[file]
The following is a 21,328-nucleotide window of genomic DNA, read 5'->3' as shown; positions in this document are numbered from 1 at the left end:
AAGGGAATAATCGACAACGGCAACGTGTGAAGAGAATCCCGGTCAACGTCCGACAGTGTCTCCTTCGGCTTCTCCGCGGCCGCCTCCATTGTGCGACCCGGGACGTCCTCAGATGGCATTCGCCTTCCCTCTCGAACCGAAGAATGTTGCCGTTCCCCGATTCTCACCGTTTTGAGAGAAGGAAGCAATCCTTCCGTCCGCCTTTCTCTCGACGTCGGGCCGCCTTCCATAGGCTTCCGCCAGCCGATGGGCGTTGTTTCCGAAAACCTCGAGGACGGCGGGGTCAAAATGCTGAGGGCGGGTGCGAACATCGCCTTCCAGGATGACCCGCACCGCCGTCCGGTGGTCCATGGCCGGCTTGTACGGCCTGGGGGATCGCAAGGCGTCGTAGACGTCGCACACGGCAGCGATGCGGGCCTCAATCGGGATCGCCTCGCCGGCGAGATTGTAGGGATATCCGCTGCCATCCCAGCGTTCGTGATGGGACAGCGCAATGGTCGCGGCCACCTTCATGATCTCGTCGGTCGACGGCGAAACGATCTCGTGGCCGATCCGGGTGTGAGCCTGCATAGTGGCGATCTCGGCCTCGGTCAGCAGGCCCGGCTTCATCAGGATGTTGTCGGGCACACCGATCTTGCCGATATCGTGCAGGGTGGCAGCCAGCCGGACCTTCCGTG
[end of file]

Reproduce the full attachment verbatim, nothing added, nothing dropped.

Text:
The following is a 21,328-nucleotide window of genomic DNA, read 5'->3' as shown; positions in this document are numbered from 1 at the left end:
AAGGGAATAATCGACAACGGCAACGTGTGAAGAGAATCCCGGTCAACGTCCGACAGTGTCTCCTTCGGCTTCTCCGCGGCCGCCTCCATTGTGCGACCCGGGACGTCCTCAGATGGCATTCGCCTTCCCTCTCGAACCGAAGAATGTTGCCGTTCCCCGATTCTCACCGTTTTGAGAGAAGGAAGCAATCCTTCCGTCCGCCTTTCTCTCGACGTCGGGCCGCCTTCCATAGGCTTCCGCCAGCCGATGGGCGTTGTTTCCGAAAACCTCGAGGACGGCGGGGTCAAAATGCTGAGGGCGGGTGCGAACATCGCCTTCCAGGATGACCCGCACCGCCGTCCGGTGGTCCATGGCCGGCTTGTACGGCCTGGGGGATCGCAAGGCGTCGTAGACGTCGCACACGGCAGCGATGCGGGCCTCAATCGGGATCGCCTCGCCGGCGAGATTGTAGGGATATCCGCTGCCATCCCAGCGTTCGTGATGGGACAGCGCAATGGTCGCGGCCACCTTCATGATCTCGTCGGTCGACGGCGAAACGATCTCGTGGCCGATCCGGGTGTGAGCCTGCATAGTGGCGATCTCGGCCTCGGTCAGCAGGCCCGGCTTCATCAGGATGTTGTCGGGCACACCGATCTTGCCGATATCGTGCAGGGTGGCAGCCAGCCGGACCTTCCGTG